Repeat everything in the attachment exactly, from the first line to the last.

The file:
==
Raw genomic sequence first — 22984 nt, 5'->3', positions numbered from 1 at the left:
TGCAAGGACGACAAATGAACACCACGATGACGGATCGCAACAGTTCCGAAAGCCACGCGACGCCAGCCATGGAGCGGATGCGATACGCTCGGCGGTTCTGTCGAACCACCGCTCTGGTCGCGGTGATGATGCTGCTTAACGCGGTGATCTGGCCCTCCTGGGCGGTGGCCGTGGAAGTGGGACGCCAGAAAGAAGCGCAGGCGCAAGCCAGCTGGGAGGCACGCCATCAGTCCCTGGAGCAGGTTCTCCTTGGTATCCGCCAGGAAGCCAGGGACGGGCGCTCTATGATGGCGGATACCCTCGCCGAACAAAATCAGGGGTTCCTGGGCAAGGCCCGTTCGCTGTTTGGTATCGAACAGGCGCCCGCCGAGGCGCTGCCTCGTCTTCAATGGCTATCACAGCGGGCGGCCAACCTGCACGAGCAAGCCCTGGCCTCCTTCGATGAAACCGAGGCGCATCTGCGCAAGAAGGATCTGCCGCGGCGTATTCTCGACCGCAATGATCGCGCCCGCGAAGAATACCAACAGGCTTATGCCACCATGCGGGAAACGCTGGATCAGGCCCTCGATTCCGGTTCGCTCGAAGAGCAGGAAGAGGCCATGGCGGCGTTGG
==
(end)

Raw genomic sequence first — 22984 nt, 5'->3', positions numbered from 1 at the left:
TGCAAGGACGACAAATGAACACCACGATGACGGATCGCAACAGTTCCGAAAGCCACGCGACGCCAGCCATGGAGCGGATGCGATACGCTCGGCGGTTCTGTCGAACCACCGCTCTGGTCGCGGTGATGATGCTGCTTAACGCGGTGATCTGGCCCTCCTGGGCGGTGGCCGTGGAAGTGGGACGCCAGAAAGAAGCGCAGGCGCAAGCCAGCTGGGAGGCACGCCATCAGTCCCTGGAGCAGGTTCTCCTTGGTATCCGCCAGGAAGCCAGGGACGGGCGCTCTATGATGGCGGATACCCTCGCCGAACAAAATCAGGGGTTCCTGGGCAAGGCCCGTTCGCTGTTTGGTATCGAACAGGCGCCCGCCGAGGCGCTGCCTCGTCTTCAATGGCTATCACAGCGGGCGGCCAACCTGCACGAGCAAGCCCTGGCCTCCTTCGATGAAACCGAGGCGCATCTGCGCAAGAAGGATCTGCCGCGGCGTATTCTCGACCGCAATGATCGCGCCCGCGAAGAATACCAACAGGCTTATGCCACCATGCGGGAAACGCTGGATCAGGCCCTCGATTCCGGTTCGCTCGAAGAGCAGGAAGAGGCCATGGCGGCGTTGG